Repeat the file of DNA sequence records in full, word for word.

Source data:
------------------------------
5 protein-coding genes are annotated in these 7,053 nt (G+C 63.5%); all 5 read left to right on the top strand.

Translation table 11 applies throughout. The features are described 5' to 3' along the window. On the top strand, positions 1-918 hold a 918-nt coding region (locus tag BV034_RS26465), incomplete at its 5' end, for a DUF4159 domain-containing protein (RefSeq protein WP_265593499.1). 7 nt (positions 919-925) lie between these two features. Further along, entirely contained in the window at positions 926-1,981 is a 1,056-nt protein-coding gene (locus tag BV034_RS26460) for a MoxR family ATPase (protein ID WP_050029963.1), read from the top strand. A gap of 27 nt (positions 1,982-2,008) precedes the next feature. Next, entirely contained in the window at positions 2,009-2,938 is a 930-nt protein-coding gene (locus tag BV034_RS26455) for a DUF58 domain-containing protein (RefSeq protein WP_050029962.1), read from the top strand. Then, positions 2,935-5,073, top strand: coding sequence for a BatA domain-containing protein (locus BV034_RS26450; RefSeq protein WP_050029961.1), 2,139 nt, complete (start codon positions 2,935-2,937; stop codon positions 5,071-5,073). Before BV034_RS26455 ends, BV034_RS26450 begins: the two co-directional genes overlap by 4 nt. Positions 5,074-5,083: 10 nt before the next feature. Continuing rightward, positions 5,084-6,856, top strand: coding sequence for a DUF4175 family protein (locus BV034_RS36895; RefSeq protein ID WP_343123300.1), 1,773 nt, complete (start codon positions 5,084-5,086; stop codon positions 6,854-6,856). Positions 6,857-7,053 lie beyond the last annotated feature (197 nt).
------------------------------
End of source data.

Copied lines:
5 protein-coding genes are annotated in these 7,053 nt (G+C 63.5%); all 5 read left to right on the top strand.

Translation table 11 applies throughout. The features are described 5' to 3' along the window. On the top strand, positions 1-918 hold a 918-nt coding region (locus tag BV034_RS26465), incomplete at its 5' end, for a DUF4159 domain-containing protein (RefSeq protein WP_265593499.1). 7 nt (positions 919-925) lie between these two features. Further along, entirely contained in the window at positions 926-1,981 is a 1,056-nt protein-coding gene (locus tag BV034_RS26460) for a MoxR family ATPase (protein ID WP_050029963.1), read from the top strand. A gap of 27 nt (positions 1,982-2,008) precedes the next feature. Next, entirely contained in the window at positions 2,009-2,938 is a 930-nt protein-coding gene (locus tag BV034_RS26455) for a DUF58 domain-containing protein (RefSeq protein WP_050029962.1), read from the top strand. Then, positions 2,935-5,073, top strand: coding sequence for a BatA domain-containing protein (locus BV034_RS26450; RefSeq protein WP_050029961.1), 2,139 nt, complete (start codon positions 2,935-2,937; stop codon positions 5,071-5,073). Before BV034_RS26455 ends, BV034_RS26450 begins: the two co-directional genes overlap by 4 nt. Positions 5,074-5,083: 10 nt before the next feature. Continuing rightward, positions 5,084-6,856, top strand: coding sequence for a DUF4175 family protein (locus BV034_RS36895; RefSeq protein ID WP_343123300.1), 1,773 nt, complete (start codon positions 5,084-5,086; stop codon positions 6,854-6,856). Positions 6,857-7,053 lie beyond the last annotated feature (197 nt).